We were so damn pissed. The hubs who is the most patient guy you can imagine, the gentlest person who wouldn’t kill an ant was also riled up. That says a lot. After we calmed down a little, we decided that it would probably have been better had we spoken to the manager or owner. But then again, we were so upset and insulted that we didn’t have the foresight to do so.

We walked to another restaurant and had lunch there with courteous, polite and smiley staff. The next time we decide to go for a pizza, I think we’re just gonna stick to our favourite Pizzeria Nelson at Via Barchetta 84. It’s a very ordinary looking place but with great pizzas cooked with firewood and FRIENDLY staff.

Ristorante Uva D’Oro at Piazza Mazzini, Modena, I’d rather eat sand than go back to your restaurant!

Disclaimer:  The opinions expressed here are entirely based on my own experience and may not necessarily reflect the opinions of others.



Read Full Post »

Cornflake Cookies

Cornflake Cookies

I made these cookies during the Chinese New Year week when I was alone at home and the hubs was away in Malaysia and Japan for work. There were no celebrations here, understandably as Modena doesn’t even have a tiny China Town.

This recipe was adapted from RasaMalaysia and I would have forgotten about blogging about it if it hadn’t been for the gentle hints from The-Missus-Blogs Hehe. I am humbled that she wants to use “my” recipes. 😉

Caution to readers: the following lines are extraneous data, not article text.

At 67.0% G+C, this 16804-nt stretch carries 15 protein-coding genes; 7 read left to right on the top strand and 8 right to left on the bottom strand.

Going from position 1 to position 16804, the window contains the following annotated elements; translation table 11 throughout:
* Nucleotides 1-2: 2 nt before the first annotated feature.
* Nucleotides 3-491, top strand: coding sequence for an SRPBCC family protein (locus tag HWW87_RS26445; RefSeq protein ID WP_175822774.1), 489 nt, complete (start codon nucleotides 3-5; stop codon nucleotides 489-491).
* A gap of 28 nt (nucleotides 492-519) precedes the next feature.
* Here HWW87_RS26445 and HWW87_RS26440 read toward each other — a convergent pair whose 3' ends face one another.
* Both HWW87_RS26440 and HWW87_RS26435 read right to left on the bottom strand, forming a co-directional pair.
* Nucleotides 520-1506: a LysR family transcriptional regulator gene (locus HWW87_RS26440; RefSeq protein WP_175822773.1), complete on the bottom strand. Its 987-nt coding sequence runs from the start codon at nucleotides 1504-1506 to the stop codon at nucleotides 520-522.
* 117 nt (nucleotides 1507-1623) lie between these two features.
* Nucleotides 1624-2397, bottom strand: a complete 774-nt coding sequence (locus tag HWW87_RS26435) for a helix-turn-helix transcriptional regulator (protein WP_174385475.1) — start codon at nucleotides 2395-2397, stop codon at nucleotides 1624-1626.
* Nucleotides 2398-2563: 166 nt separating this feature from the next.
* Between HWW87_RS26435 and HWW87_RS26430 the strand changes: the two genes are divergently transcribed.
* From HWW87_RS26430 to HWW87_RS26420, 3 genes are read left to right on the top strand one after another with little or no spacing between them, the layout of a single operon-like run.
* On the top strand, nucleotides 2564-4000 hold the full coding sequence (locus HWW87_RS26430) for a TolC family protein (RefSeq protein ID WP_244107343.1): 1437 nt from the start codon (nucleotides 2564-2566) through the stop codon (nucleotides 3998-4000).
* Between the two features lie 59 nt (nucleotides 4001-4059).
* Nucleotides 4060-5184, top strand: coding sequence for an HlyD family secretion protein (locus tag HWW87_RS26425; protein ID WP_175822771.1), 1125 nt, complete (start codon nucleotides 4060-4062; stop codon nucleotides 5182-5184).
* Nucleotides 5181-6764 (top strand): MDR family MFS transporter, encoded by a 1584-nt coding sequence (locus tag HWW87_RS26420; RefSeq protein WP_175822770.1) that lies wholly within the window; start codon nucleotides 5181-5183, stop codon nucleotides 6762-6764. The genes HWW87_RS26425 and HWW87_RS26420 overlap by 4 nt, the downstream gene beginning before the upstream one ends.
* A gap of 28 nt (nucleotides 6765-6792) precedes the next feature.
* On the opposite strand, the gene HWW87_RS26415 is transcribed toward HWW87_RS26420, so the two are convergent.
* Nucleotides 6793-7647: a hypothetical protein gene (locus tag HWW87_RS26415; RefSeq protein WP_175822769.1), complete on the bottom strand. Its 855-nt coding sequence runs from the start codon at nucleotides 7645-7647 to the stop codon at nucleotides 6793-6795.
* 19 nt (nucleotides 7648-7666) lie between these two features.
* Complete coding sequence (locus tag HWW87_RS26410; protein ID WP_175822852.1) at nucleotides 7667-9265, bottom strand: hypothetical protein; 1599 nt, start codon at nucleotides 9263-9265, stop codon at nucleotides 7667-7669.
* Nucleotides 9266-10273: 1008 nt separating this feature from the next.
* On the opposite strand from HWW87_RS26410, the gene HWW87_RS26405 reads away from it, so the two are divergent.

There are many versions to Cornflake Cookies, and I’ve tried many versions too. There are some no-bake versions that doesn’t use flour and are basically cornflakes moulded together with syrup. This version is the version that uses flour.


200 g butter
150g sugar
2 eggs
300g all-purpose flour
60g cornflakes or Kelloggs Frosties (coarsely crushed), or enough for coating
1 tsp vanilla essence
30g corn flour/corn starch



1. Beat butter and sugar till pale and creamy.

2. Add vanilla essence.

3. Stir in the lightly beaten eggs.

4. Fold in the flour mixture including corn flour. (Mixture must not stick to hands when touched.)

5.  Using an ice cream scoop, scoop out about 1 teaspoon of the cookie dough and roll it into the crushed cornflakes.

6.  Transfer them to a baking tray lined with parchment paper and bake for 25 minutes at 175 degrees celcius or till golden brown.